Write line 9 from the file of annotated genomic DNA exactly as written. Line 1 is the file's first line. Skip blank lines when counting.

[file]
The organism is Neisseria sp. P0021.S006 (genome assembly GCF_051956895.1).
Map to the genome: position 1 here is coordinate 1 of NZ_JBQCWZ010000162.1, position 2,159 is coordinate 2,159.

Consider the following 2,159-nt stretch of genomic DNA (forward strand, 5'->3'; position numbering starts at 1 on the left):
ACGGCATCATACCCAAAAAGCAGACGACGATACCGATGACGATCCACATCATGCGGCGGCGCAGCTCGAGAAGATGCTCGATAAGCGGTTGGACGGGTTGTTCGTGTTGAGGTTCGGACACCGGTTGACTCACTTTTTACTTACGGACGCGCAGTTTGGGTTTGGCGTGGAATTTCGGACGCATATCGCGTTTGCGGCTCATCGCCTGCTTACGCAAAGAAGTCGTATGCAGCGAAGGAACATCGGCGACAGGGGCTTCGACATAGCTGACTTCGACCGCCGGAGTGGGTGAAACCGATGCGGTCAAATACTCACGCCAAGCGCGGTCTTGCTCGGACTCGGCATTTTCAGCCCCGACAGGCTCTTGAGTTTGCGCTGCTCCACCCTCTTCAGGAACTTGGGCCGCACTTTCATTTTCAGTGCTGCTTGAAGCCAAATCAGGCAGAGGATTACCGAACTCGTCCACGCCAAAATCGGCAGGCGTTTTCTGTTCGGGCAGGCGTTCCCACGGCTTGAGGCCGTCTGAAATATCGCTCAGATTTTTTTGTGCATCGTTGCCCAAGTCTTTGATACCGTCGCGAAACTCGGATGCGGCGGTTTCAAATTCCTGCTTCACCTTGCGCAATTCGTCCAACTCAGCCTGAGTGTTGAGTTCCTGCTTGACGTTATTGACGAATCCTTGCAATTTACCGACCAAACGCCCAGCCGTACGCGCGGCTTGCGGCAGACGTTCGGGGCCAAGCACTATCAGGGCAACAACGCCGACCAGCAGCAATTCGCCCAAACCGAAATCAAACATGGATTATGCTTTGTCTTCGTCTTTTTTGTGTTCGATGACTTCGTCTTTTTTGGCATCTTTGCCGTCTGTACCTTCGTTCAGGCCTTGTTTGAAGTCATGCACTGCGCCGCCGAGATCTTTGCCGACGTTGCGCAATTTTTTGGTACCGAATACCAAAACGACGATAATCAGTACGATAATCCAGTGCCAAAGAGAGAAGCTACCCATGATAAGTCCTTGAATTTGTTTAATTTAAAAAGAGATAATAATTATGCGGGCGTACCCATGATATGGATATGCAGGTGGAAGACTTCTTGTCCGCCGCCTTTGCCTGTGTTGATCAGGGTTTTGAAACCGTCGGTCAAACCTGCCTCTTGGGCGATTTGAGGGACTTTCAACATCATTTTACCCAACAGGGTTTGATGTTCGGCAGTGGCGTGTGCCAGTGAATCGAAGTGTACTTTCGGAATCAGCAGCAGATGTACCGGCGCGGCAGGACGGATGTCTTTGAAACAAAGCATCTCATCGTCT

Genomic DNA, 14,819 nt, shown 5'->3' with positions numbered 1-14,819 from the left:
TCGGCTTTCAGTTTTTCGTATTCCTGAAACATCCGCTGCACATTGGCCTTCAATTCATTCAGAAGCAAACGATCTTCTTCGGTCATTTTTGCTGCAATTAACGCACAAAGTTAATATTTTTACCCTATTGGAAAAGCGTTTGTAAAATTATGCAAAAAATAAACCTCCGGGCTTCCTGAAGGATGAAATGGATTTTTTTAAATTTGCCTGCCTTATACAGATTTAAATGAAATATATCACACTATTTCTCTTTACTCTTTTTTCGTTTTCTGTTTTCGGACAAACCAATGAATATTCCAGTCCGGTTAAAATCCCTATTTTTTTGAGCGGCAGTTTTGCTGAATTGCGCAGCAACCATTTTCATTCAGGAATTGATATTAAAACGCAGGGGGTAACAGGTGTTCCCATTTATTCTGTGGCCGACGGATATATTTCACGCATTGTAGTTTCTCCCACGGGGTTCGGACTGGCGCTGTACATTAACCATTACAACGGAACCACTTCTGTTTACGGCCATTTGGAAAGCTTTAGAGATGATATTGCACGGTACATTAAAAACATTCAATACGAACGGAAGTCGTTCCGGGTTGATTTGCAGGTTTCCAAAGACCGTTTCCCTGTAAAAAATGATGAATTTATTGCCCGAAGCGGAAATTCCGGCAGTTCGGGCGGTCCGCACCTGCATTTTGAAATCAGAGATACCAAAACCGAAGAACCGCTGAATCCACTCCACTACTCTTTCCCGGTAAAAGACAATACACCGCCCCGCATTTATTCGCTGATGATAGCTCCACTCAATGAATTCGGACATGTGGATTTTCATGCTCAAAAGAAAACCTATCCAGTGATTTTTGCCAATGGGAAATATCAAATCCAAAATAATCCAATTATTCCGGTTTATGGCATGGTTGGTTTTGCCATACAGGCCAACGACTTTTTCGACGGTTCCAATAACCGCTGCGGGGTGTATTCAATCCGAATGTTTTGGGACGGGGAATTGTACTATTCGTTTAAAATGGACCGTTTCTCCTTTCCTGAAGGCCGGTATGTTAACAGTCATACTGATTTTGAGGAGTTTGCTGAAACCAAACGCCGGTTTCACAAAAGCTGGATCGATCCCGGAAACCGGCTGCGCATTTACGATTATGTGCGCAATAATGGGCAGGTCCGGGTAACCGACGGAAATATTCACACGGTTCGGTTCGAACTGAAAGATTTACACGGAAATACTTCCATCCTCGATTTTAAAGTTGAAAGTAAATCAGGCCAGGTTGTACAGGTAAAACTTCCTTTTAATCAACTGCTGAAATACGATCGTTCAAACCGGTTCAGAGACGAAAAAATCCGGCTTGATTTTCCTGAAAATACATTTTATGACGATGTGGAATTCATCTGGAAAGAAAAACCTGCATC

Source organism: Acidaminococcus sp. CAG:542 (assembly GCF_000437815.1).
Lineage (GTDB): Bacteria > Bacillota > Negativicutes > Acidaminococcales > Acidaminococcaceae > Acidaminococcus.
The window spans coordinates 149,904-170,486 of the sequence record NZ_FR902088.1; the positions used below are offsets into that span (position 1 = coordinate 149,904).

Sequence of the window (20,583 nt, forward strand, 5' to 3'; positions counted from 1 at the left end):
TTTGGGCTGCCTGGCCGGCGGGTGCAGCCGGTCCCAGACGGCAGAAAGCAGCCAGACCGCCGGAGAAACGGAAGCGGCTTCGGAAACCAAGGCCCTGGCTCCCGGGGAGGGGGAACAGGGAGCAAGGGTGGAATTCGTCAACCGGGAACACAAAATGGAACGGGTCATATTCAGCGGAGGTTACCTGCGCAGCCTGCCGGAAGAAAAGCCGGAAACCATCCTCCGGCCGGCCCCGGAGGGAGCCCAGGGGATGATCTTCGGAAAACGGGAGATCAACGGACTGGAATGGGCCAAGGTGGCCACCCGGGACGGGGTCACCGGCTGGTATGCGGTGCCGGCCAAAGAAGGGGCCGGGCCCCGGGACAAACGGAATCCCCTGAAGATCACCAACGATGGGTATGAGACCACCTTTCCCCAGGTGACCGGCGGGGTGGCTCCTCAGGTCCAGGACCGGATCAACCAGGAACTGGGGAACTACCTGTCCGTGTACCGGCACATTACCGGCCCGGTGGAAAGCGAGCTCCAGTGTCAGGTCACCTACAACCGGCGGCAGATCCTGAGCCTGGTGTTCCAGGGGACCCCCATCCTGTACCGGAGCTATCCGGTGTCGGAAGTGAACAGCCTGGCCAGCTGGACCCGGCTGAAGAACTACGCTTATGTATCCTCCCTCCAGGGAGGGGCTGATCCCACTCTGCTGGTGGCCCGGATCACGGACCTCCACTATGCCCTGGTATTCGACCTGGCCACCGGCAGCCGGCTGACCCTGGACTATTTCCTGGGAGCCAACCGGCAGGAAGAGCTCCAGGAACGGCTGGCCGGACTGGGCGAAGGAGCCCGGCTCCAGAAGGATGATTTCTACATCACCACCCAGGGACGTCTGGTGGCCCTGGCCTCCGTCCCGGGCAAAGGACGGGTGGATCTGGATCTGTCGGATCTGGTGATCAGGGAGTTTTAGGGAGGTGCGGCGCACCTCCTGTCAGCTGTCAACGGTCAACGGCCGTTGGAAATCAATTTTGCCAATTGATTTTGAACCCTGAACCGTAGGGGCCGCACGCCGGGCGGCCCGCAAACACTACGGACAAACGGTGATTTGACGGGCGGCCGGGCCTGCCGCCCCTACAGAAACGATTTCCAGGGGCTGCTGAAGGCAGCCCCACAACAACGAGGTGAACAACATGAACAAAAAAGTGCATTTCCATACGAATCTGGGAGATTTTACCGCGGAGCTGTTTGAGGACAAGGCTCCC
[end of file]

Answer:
The window spans coordinates 149,904-170,486 of the sequence record NZ_FR902088.1; the positions used below are offsets into that span (position 1 = coordinate 149,904).